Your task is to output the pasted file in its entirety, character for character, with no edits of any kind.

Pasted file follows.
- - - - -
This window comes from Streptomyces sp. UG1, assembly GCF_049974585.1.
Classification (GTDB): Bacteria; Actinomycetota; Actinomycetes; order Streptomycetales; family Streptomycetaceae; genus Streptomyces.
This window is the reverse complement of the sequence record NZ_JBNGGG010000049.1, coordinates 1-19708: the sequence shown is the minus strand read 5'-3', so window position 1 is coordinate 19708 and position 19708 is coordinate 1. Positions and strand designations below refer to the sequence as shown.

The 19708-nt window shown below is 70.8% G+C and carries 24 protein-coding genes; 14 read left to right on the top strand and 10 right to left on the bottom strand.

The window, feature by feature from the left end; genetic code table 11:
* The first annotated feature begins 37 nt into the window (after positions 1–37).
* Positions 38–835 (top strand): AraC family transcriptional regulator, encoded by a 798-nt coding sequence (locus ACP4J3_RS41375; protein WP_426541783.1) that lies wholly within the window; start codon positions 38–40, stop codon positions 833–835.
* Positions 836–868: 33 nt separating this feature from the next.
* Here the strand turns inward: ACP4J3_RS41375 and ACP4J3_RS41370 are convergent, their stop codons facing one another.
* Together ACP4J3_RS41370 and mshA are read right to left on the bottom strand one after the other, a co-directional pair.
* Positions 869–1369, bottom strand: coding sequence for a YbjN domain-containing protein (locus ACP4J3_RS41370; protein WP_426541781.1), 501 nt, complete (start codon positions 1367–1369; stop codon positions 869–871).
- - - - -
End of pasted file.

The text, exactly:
This window comes from Streptomyces sp. UG1, assembly GCF_049974585.1.
Classification (GTDB): Bacteria; Actinomycetota; Actinomycetes; order Streptomycetales; family Streptomycetaceae; genus Streptomyces.
This window is the reverse complement of the sequence record NZ_JBNGGG010000049.1, coordinates 1-19708: the sequence shown is the minus strand read 5'-3', so window position 1 is coordinate 19708 and position 19708 is coordinate 1. Positions and strand designations below refer to the sequence as shown.

The 19708-nt window shown below is 70.8% G+C and carries 24 protein-coding genes; 14 read left to right on the top strand and 10 right to left on the bottom strand.

The window, feature by feature from the left end; genetic code table 11:
* The first annotated feature begins 37 nt into the window (after positions 1–37).
* Positions 38–835 (top strand): AraC family transcriptional regulator, encoded by a 798-nt coding sequence (locus ACP4J3_RS41375; protein WP_426541783.1) that lies wholly within the window; start codon positions 38–40, stop codon positions 833–835.
* Positions 836–868: 33 nt separating this feature from the next.
* Here the strand turns inward: ACP4J3_RS41375 and ACP4J3_RS41370 are convergent, their stop codons facing one another.
* Together ACP4J3_RS41370 and mshA are read right to left on the bottom strand one after the other, a co-directional pair.
* Positions 869–1369, bottom strand: coding sequence for a YbjN domain-containing protein (locus ACP4J3_RS41370; protein WP_426541781.1), 501 nt, complete (start codon positions 1367–1369; stop codon positions 869–871).